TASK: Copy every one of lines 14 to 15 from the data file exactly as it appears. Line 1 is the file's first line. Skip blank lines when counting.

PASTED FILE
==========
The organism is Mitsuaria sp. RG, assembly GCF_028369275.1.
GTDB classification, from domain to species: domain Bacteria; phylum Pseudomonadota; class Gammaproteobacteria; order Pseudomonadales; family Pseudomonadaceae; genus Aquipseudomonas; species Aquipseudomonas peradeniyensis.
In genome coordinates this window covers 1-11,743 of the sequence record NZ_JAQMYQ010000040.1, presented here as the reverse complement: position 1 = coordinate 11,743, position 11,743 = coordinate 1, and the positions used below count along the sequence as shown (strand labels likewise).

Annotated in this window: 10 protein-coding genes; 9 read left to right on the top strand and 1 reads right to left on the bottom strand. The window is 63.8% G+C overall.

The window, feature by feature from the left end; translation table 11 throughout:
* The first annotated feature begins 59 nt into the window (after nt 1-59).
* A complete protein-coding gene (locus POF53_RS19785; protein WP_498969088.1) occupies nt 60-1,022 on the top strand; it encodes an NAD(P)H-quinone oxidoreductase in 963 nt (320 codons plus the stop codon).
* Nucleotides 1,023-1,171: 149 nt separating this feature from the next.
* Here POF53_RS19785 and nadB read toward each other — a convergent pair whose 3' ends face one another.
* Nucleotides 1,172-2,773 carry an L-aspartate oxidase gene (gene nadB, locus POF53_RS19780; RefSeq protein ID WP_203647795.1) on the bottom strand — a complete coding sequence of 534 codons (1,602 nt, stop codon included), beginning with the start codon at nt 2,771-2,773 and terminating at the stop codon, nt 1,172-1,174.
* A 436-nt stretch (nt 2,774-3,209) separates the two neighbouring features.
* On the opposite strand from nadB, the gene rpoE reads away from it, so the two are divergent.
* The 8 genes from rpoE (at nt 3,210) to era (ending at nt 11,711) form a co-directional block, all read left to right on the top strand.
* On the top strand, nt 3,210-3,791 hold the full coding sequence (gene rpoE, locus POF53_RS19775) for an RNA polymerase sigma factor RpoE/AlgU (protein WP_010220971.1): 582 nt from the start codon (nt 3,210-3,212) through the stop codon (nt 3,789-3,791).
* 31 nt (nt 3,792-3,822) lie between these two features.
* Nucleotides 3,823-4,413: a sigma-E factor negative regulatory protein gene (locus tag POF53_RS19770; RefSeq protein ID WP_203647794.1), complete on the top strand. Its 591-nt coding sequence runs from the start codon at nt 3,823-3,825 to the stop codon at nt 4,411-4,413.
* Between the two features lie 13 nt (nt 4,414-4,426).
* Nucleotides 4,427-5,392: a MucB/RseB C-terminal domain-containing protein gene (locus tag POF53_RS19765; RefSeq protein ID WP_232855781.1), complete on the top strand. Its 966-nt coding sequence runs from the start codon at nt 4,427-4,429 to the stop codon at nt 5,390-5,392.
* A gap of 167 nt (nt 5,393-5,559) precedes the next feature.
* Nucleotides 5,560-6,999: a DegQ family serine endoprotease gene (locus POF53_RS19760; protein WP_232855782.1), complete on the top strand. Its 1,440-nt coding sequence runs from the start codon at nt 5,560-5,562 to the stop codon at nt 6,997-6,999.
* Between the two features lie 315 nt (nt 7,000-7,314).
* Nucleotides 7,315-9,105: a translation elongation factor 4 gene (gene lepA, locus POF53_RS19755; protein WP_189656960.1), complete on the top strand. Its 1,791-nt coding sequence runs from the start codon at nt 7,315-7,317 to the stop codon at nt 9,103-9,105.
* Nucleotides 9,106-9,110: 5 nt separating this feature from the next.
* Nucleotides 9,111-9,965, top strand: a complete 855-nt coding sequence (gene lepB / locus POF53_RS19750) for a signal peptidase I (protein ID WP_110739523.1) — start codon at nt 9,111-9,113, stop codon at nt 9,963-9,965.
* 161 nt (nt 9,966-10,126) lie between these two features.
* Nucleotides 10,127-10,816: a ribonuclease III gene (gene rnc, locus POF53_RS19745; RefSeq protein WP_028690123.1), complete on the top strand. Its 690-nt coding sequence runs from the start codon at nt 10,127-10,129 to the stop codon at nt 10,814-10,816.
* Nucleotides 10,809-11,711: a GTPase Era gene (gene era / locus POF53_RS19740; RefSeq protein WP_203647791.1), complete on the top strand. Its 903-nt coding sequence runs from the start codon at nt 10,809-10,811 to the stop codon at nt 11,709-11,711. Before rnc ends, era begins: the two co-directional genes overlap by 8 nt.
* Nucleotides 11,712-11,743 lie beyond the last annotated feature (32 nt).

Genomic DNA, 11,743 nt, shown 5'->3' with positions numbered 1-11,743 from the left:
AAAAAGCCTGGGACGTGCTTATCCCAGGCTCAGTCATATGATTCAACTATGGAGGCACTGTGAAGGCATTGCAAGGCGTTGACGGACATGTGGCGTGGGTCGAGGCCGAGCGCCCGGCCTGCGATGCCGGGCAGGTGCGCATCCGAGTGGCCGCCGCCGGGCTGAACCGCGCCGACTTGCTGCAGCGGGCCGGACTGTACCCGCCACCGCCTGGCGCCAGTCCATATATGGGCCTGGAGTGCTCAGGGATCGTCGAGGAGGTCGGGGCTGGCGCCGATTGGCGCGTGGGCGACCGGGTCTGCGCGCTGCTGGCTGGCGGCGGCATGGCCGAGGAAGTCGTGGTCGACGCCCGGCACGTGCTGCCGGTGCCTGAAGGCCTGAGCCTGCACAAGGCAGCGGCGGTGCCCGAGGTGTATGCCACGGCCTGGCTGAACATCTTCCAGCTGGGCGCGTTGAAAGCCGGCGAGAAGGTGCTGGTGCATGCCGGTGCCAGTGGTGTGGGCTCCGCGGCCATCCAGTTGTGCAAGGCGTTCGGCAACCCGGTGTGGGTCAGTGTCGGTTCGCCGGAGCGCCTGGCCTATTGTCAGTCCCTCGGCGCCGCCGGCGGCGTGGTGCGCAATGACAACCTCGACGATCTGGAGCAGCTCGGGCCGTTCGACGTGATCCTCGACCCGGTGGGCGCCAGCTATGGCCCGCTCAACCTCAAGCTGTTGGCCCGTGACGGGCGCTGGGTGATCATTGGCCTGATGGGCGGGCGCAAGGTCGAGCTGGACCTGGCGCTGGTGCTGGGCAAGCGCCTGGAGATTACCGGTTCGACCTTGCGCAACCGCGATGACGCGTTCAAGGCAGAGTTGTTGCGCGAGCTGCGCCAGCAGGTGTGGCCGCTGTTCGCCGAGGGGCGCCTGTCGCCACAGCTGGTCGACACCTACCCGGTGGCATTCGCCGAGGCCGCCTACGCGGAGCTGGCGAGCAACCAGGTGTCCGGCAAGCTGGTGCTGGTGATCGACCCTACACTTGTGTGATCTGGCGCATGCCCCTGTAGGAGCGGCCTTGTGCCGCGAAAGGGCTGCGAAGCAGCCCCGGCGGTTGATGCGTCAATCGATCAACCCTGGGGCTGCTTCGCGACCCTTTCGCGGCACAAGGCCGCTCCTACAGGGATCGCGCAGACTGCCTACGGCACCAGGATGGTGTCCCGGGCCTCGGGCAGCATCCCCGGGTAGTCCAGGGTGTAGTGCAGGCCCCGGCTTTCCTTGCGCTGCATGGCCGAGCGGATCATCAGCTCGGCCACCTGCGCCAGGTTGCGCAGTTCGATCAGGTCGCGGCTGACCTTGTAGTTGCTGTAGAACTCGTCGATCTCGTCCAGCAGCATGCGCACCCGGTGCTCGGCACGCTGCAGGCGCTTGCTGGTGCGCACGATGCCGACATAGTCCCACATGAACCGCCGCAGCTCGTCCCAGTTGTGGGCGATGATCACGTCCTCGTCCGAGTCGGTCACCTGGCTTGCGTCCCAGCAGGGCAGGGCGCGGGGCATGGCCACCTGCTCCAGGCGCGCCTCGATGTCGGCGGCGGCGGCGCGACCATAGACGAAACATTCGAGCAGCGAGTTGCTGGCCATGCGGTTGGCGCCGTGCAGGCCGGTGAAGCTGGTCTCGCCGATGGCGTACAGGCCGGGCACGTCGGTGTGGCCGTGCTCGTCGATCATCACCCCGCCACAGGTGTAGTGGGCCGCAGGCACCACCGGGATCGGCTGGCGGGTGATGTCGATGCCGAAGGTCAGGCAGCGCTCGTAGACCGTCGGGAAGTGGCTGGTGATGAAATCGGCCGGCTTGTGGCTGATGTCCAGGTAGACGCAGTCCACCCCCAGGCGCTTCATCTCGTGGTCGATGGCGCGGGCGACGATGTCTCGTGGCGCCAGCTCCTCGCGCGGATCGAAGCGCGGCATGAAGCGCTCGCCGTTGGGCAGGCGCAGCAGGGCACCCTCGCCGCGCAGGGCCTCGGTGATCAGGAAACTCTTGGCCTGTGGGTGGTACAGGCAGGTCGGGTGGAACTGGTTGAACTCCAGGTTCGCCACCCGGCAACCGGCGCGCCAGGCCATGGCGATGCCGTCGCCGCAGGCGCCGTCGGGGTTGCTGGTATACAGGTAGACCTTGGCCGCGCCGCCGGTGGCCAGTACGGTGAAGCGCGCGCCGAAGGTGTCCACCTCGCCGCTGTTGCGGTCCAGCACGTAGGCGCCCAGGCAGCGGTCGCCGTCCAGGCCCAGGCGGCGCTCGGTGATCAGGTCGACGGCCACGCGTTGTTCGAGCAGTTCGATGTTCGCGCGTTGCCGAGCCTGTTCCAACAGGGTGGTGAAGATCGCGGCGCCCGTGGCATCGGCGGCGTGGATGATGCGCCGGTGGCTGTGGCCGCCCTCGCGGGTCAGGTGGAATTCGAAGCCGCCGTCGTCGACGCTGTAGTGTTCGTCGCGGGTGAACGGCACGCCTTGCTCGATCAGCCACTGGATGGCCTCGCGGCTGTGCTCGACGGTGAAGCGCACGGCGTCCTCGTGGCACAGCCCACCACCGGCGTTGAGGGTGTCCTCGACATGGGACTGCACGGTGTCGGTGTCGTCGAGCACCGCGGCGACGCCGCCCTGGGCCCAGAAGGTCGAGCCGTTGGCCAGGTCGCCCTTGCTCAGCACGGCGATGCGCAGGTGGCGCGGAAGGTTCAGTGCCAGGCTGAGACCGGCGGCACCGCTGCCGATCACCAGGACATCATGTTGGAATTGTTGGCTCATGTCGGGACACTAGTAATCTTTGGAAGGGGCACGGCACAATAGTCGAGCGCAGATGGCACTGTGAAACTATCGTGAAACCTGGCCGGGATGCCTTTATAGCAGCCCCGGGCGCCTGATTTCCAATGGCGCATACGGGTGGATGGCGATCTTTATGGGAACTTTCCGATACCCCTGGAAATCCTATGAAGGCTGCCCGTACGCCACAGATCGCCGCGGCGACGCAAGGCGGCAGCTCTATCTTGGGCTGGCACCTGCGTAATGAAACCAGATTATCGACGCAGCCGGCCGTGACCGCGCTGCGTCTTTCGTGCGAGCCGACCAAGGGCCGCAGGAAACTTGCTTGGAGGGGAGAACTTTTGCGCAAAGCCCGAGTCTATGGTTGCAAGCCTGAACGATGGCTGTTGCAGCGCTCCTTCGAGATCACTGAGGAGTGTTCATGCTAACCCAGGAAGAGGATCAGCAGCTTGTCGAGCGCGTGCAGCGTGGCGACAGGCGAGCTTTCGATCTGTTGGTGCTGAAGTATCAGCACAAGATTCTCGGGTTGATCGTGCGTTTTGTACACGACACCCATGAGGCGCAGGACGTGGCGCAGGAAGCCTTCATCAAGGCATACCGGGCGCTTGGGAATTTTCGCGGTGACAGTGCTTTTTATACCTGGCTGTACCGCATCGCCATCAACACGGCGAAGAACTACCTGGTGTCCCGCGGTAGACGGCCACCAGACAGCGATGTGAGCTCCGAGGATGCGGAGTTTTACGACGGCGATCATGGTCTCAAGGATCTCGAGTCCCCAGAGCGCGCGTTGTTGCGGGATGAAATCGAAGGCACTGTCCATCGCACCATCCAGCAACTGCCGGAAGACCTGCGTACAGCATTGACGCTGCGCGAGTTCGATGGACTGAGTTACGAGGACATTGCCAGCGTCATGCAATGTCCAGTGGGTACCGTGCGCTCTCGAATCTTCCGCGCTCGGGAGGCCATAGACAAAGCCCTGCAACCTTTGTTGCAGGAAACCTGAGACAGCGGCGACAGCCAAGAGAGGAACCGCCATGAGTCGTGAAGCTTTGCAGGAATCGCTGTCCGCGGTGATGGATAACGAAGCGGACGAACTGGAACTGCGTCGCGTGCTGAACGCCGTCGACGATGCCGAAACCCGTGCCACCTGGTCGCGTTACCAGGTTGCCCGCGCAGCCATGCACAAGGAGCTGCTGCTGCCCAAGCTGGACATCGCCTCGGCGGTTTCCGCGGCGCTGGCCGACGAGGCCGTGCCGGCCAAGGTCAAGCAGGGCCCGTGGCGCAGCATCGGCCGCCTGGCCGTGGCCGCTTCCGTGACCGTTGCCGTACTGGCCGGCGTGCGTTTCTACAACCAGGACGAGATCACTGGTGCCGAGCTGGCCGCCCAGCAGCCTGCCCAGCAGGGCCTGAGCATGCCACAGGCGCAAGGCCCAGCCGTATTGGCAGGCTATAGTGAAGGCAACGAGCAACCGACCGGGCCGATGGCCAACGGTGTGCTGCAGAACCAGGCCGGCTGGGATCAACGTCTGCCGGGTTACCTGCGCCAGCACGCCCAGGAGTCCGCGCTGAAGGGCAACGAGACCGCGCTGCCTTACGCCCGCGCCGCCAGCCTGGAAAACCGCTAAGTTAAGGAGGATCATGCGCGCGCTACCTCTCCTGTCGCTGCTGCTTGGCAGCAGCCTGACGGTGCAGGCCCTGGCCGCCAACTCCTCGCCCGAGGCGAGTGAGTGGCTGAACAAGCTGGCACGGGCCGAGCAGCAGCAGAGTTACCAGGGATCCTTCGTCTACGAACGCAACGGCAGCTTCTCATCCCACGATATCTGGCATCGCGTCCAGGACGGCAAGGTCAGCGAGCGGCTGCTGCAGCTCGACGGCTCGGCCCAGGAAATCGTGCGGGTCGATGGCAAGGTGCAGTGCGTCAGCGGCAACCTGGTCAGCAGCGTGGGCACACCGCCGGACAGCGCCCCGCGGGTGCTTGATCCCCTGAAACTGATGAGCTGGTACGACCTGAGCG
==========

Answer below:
* On the top strand, nt 3,210-3,791 hold the full coding sequence (gene rpoE, locus POF53_RS19775) for an RNA polymerase sigma factor RpoE/AlgU (protein WP_010220971.1): 582 nt from the start codon (nt 3,210-3,212) through the stop codon (nt 3,789-3,791).
* 31 nt (nt 3,792-3,822) lie between these two features.